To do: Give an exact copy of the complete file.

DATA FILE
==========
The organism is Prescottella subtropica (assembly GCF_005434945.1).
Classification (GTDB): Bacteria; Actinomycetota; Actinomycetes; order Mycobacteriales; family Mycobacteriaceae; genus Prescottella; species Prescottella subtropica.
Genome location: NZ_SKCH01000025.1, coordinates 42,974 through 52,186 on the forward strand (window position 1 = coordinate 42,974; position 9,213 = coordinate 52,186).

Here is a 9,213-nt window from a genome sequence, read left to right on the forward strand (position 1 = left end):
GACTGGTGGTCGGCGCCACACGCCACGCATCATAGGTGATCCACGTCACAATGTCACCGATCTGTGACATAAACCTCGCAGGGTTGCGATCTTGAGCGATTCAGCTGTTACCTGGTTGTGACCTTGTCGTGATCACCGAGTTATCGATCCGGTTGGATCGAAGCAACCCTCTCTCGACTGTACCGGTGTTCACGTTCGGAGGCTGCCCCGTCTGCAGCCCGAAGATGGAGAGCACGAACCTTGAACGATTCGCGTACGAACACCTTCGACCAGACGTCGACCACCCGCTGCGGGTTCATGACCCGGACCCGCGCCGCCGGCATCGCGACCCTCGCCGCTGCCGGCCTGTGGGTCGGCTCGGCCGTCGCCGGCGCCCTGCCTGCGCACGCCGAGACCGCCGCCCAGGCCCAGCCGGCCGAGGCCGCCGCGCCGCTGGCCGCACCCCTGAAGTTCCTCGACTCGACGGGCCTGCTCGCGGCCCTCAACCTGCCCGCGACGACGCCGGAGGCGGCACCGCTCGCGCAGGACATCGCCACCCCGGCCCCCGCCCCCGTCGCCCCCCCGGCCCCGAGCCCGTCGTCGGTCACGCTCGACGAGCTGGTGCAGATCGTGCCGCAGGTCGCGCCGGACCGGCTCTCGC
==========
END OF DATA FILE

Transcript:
The organism is Prescottella subtropica (assembly GCF_005434945.1).
Classification (GTDB): Bacteria; Actinomycetota; Actinomycetes; order Mycobacteriales; family Mycobacteriaceae; genus Prescottella; species Prescottella subtropica.
Genome location: NZ_SKCH01000025.1, coordinates 42,974 through 52,186 on the forward strand (window position 1 = coordinate 42,974; position 9,213 = coordinate 52,186).

Here is a 9,213-nt window from a genome sequence, read left to right on the forward strand (position 1 = left end):
GACTGGTGGTCGGCGCCACACGCCACGCATCATAGGTGATCCACGTCACAATGTCACCGATCTGTGACATAAACCTCGCAGGGTTGCGATCTTGAGCGATTCAGCTGTTACCTGGTTGTGACCTTGTCGTGATCACCGAGTTATCGATCCGGTTGGATCGAAGCAACCCTCTCTCGACTGTACCGGTGTTCACGTTCGGAGGCTGCCCCGTCTGCAGCCCGAAGATGGAGAGCACGAACCTTGAACGATTCGCGTACGAACACCTTCGACCAGACGTCGACCACCCGCTGCGGGTTCATGACCCGGACCCGCGCCGCCGGCATCGCGACCCTCGCCGCTGCCGGCCTGTGGGTCGGCTCGGCCGTCGCCGGCGCCCTGCCTGCGCACGCCGAGACCGCCGCCCAGGCCCAGCCGGCCGAGGCCGCCGCGCCGCTGGCCGCACCCCTGAAGTTCCTCGACTCGACGGGCCTGCTCGCGGCCCTCAACCTGCCCGCGACGACGCCGGAGGCGGCACCGCTCGCGCAGGACATCGCCACCCCGGCCCCCGCCCCCGTCGCCCCCCCGGCCCCGAGCCCGTCGTCGGTCACGCTCGACGAGCTGGTGCAGATCGTGCCGCAGGTCGCGCCGGACCGGCTCTCGC